Sun, May 14, 2017 - Page 3 News List

Roller-coasters might cause lung damage: doctors

By Fang Chih-hsien and Jake Chung  /  Staff reporter, with staff writer

Severe shaking while riding a roller-coaster might damage the alveolar wall in the lungs, causing pain in the throat, shoulder, neck and chest, physicians said.

Yuan’s General Hospital Department of Pediatrics doctor Yang Tai-jing (楊岱璟) cited the case of a 17-year-old student who in January came to the hospital complaining of pain in his throat, shoulders, neck and chest.

The patient said he thought it was a cold, Yang said, adding that an X-ray showed that the patient developed subcutaneous emphysema, or trapped air in tissue under the skin, in the shoulder and neck area, with parts of the chest affected and air building up in his chest cavity.

The patient had no external injuries, did not smoke and was not coughing.

The injuries sustained while riding a roller-coaster caused air to escape into the mediastinal cavity and into the tissue under the shoulder and neck, leading to subcutaneous emphysema and pneumomediastinum, Yang said.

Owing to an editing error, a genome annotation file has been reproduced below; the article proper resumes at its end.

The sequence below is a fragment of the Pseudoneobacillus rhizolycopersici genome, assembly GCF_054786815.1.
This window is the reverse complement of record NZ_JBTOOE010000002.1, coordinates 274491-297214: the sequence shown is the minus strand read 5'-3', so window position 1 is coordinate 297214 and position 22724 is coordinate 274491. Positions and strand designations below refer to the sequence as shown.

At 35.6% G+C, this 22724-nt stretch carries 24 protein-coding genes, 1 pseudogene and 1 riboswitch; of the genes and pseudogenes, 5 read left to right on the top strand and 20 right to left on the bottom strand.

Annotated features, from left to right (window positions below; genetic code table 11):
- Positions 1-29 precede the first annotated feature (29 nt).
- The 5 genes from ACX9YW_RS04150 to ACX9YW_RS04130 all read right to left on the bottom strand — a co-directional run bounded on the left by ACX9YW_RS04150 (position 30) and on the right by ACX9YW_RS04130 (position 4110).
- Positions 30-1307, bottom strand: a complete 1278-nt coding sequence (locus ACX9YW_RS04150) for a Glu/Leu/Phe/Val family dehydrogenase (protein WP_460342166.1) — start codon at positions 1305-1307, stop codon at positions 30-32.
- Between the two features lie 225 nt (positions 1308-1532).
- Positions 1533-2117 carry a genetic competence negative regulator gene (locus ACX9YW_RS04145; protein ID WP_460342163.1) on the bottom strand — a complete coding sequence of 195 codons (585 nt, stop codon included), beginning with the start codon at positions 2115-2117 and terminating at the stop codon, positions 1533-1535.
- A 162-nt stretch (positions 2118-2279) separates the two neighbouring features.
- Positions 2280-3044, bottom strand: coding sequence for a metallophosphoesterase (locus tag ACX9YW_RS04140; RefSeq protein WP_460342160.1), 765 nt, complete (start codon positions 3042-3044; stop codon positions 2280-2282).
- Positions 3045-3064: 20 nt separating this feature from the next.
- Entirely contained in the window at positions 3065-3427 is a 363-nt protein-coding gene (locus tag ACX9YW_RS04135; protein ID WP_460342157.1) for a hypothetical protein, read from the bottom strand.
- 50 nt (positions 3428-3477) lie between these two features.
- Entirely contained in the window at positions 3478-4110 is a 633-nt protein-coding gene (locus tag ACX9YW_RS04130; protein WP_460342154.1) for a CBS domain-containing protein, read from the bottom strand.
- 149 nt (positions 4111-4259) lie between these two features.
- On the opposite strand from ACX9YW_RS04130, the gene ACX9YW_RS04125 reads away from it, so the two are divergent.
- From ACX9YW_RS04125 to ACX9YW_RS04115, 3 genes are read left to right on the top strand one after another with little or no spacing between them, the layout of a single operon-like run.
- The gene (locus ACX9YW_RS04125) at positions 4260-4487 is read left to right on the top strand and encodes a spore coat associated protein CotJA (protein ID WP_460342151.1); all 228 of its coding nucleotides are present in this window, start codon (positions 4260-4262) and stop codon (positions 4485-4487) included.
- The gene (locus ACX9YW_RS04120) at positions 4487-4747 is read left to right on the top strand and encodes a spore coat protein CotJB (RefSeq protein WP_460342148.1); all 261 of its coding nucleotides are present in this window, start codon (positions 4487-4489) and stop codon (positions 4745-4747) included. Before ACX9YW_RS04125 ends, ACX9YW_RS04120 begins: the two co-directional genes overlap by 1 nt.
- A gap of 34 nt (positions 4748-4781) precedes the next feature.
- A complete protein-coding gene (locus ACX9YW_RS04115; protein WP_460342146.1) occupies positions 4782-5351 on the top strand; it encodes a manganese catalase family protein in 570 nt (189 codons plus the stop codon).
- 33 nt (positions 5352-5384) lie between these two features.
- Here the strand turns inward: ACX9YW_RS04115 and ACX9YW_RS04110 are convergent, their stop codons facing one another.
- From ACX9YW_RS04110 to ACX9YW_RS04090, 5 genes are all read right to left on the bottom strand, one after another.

Yang said the mediastinal cavity is between the lungs and contains organs such as the heart and the esophagus, adding that under normal conditions, organs should only receive oxygen breathed in through the esophagus and the trachea.

As the patient saw doctors on the third day after developing symptoms, his condition was mild enough to be treated with painkillers, Yang said.

If people feel unwell after strenuous exercise, strong bouts of coughing or after a holiday and have pain in the throat, chest, shoulder or neck, they should visit a doctor as soon as possible, Yang said.

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